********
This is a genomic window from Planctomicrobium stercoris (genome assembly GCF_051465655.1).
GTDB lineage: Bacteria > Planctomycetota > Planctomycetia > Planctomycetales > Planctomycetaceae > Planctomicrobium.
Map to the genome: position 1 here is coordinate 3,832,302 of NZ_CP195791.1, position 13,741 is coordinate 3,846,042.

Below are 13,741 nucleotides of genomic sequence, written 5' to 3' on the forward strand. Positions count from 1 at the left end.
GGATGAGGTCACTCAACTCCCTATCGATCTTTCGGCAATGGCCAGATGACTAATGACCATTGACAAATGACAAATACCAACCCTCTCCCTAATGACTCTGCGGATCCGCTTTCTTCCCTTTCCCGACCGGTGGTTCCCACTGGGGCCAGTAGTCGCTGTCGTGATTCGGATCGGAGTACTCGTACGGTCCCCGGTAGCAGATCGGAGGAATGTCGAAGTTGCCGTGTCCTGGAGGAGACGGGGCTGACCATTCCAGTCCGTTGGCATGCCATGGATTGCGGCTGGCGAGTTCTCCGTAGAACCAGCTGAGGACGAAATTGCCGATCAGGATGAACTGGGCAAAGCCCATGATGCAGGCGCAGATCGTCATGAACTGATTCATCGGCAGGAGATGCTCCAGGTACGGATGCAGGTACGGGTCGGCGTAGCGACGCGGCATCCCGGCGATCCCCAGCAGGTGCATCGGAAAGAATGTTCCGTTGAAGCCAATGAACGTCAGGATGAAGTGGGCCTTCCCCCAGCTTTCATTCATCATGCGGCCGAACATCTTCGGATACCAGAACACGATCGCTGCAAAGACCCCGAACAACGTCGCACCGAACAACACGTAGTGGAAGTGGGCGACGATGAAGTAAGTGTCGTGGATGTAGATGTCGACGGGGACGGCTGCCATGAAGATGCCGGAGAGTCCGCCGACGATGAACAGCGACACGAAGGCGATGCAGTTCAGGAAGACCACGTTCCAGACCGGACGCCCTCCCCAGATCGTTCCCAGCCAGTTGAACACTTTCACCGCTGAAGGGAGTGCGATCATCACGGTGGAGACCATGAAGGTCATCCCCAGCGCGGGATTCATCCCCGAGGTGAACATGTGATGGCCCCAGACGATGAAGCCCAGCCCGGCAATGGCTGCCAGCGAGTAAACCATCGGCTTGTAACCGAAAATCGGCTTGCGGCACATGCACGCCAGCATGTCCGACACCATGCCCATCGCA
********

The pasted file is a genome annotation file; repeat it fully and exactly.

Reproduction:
This is a genomic window from Planctomicrobium stercoris (genome assembly GCF_051465655.1).
GTDB lineage: Bacteria > Planctomycetota > Planctomycetia > Planctomycetales > Planctomycetaceae > Planctomicrobium.
Map to the genome: position 1 here is coordinate 3,832,302 of NZ_CP195791.1, position 13,741 is coordinate 3,846,042.

Below are 13,741 nucleotides of genomic sequence, written 5' to 3' on the forward strand. Positions count from 1 at the left end.
GGATGAGGTCACTCAACTCCCTATCGATCTTTCGGCAATGGCCAGATGACTAATGACCATTGACAAATGACAAATACCAACCCTCTCCCTAATGACTCTGCGGATCCGCTTTCTTCCCTTTCCCGACCGGTGGTTCCCACTGGGGCCAGTAGTCGCTGTCGTGATTCGGATCGGAGTACTCGTACGGTCCCCGGTAGCAGATCGGAGGAATGTCGAAGTTGCCGTGTCCTGGAGGAGACGGGGCTGACCATTCCAGTCCGTTGGCATGCCATGGATTGCGGCTGGCGAGTTCTCCGTAGAACCAGCTGAGGACGAAATTGCCGATCAGGATGAACTGGGCAAAGCCCATGATGCAGGCGCAGATCGTCATGAACTGATTCATCGGCAGGAGATGCTCCAGGTACGGATGCAGGTACGGGTCGGCGTAGCGACGCGGCATCCCGGCGATCCCCAGCAGGTGCATCGGAAAGAATGTTCCGTTGAAGCCAATGAACGTCAGGATGAAGTGGGCCTTCCCCCAGCTTTCATTCATCATGCGGCCGAACATCTTCGGATACCAGAACACGATCGCTGCAAAGACCCCGAACAACGTCGCACCGAACAACACGTAGTGGAAGTGGGCGACGATGAAGTAAGTGTCGTGGATGTAGATGTCGACGGGGACGGCTGCCATGAAGATGCCGGAGAGTCCGCCGACGATGAACAGCGACACGAAGGCGATGCAGTTCAGGAAGACCACGTTCCAGACCGGACGCCCTCCCCAGATCGTTCCCAGCCAGTTGAACACTTTCACCGCTGAAGGGAGTGCGATCATCACGGTGGAGACCATGAAGGTCATCCCCAGCGCGGGATTCATCCCCGAGGTGAACATGTGATGGCCCCAGACGATGAAGCCCAGCCCGGCAATGGCTGCCAGCGAGTAAACCATCGGCTTGTAACCGAAAATCGGCTTGCGGCACATGCACGCCAGCATGTCCGACACCATGCCCATCGCA